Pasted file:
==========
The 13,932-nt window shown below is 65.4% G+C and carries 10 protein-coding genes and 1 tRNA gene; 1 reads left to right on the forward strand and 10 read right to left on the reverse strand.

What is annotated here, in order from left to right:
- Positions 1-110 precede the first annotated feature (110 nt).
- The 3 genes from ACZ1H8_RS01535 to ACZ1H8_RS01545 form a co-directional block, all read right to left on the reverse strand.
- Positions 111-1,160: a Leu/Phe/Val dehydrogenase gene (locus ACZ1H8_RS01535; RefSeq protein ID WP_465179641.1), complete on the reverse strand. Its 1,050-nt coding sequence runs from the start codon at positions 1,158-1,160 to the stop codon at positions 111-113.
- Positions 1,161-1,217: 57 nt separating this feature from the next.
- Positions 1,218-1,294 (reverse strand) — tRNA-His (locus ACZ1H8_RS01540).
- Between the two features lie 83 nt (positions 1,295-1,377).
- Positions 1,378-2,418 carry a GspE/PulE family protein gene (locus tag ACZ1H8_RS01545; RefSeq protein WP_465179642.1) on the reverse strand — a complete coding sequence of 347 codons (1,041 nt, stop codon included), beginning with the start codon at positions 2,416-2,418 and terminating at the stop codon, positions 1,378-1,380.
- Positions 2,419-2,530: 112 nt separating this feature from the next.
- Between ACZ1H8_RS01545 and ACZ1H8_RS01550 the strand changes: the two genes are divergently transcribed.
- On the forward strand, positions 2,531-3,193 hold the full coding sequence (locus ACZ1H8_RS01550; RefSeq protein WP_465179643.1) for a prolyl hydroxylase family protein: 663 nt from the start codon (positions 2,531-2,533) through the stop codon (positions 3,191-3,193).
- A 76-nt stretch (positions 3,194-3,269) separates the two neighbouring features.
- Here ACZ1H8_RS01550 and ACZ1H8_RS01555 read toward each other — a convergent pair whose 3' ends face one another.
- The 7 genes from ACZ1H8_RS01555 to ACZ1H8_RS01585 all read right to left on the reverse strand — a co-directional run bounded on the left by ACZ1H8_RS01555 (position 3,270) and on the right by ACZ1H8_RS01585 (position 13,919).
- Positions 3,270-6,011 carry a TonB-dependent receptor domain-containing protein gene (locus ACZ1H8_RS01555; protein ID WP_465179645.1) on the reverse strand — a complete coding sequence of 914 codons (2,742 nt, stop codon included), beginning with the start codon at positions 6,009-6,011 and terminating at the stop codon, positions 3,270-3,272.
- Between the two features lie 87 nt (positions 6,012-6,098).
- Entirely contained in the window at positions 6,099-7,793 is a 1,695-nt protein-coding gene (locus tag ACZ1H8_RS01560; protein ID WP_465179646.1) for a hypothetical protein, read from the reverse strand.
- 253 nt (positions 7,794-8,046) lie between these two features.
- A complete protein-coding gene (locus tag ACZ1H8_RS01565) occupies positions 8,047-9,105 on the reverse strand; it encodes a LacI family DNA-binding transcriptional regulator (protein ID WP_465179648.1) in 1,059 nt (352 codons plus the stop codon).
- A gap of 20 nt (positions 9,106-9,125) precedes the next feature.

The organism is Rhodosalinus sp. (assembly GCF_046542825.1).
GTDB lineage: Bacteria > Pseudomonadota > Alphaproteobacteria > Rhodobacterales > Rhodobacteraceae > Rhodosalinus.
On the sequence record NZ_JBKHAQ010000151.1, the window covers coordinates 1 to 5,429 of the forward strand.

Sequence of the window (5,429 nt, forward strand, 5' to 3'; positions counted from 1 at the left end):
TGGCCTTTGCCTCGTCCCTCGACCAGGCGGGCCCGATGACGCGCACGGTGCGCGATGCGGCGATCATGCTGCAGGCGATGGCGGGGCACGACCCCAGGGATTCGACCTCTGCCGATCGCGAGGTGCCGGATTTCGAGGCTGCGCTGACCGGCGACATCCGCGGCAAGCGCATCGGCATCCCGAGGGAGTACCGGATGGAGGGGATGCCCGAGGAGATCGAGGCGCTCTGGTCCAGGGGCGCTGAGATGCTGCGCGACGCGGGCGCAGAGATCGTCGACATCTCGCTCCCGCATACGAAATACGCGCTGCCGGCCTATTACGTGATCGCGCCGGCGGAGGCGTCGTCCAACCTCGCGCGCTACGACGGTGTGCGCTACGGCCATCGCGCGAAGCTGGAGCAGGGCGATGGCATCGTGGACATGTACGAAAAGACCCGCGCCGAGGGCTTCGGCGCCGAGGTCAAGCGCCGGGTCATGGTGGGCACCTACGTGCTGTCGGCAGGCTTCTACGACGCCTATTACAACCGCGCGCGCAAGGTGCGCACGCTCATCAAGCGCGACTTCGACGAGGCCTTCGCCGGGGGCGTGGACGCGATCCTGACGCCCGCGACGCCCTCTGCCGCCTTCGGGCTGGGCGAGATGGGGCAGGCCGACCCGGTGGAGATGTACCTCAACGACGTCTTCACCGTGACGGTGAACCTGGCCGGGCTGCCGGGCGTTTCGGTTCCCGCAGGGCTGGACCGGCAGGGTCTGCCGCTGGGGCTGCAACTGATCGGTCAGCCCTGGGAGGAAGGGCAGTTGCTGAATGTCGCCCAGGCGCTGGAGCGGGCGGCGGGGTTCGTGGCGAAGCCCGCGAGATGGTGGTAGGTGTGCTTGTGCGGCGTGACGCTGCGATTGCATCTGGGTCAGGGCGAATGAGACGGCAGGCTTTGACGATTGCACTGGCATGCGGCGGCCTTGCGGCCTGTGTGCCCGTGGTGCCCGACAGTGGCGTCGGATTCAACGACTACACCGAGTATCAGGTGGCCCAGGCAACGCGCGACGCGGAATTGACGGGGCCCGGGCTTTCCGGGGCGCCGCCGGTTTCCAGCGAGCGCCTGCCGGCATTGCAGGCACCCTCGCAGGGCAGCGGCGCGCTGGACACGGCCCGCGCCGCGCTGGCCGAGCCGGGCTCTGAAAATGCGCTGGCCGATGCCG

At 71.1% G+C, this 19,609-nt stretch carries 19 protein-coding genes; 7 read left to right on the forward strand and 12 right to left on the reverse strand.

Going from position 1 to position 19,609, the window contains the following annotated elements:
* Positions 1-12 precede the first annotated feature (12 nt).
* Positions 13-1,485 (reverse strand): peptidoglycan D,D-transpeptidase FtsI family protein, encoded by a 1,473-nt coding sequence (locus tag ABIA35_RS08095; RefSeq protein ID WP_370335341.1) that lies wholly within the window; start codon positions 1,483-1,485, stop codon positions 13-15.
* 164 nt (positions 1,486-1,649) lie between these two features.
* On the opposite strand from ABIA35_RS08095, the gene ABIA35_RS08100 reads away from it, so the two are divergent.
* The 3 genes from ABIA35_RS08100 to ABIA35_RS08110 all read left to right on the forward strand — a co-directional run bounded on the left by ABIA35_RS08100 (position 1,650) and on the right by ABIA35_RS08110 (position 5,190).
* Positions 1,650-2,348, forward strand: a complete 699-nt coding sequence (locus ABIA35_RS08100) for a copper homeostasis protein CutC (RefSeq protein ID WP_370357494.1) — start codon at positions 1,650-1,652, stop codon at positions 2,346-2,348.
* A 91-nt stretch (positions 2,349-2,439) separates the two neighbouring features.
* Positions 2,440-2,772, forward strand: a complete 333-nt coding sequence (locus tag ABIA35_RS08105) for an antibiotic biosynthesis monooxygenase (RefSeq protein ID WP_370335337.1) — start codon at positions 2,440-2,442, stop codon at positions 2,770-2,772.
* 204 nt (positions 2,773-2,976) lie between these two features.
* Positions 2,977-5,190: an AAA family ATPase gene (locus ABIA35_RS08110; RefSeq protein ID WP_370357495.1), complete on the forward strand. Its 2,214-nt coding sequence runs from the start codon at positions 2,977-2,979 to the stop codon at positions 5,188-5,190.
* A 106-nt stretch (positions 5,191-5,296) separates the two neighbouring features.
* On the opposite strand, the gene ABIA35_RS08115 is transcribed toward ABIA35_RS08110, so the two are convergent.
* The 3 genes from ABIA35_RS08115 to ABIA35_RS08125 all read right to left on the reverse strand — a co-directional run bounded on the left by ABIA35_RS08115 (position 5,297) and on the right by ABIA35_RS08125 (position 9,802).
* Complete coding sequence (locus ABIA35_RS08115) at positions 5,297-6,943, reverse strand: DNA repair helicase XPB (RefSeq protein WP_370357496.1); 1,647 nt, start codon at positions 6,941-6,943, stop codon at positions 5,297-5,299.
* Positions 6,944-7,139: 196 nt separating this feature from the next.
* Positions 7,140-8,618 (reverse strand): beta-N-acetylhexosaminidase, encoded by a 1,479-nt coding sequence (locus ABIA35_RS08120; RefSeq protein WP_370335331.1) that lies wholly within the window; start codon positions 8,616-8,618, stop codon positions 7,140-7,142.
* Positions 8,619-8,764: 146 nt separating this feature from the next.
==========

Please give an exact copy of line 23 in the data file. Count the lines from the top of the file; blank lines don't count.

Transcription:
GTDB lineage: Bacteria > Pseudomonadota > Alphaproteobacteria > Rhodobacterales > Rhodobacteraceae > Rhodosalinus.